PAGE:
Ten years after Ramin Bahrani’s Man Push Cart, it’s hard not to admire the filmmaker’s success at marshaling multi-million-dollar social dramas with big movie stars. Say what you will about his 2012 At Any Price, but with 99 Homes, Bahrani puts a bona fide Spider-Man (Andrew Garfield) to work mopping up shit in a sewage-flooded house (while also giving Michael Shannon a red-meat role as a good-ol’-boy real-estate shark).
Go-getting Garfield plays Dennis Nash, a handyman who defaults on the house he shares with his mother (the ageless Laura Dern) and son. In Bahrani’s explicitly spelled-out exploit-or-be-exploited story, Nash swallows his ethics and takes a job with wealthy Mike Carver (Shannon) repossessing homes and engaging in various other money-making hijinks of dubious legality. But until he can wrest back ownership of his family’s house, at the end of the day he still goes home to live in a crowded strip motel with mom and kid, beset by the loud music of other long-term residents.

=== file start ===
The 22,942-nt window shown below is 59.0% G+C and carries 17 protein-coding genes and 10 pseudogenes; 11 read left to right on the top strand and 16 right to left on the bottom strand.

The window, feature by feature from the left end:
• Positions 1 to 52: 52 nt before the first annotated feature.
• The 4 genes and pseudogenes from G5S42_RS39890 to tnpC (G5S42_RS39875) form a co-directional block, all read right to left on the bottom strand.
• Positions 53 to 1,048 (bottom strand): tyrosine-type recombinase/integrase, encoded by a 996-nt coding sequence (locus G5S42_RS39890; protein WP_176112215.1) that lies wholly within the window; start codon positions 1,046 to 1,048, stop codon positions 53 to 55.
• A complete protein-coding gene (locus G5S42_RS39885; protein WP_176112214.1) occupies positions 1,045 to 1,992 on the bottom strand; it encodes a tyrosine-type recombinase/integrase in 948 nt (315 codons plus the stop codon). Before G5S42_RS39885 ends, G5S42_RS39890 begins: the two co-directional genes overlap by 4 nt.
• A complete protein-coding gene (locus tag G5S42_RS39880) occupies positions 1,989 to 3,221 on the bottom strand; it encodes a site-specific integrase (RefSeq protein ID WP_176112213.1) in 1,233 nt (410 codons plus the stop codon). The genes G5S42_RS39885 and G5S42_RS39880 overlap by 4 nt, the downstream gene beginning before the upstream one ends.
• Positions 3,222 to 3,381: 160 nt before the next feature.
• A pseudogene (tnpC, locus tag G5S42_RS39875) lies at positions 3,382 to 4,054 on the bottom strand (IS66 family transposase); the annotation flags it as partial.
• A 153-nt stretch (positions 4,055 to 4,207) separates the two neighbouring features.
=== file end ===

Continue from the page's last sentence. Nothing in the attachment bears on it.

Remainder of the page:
There’s something to be said for broadcasting the galling cash-in mentality of the Aughts housing-market scandal as loudly and clearly as Bahrani does here, in a screenplay co-written with Iranian director Amir Naderi. But the film feels far too cut-and-dried, right down to Mike’s booming Speech About America (which was made, in case you’re wondering, by and for the winners).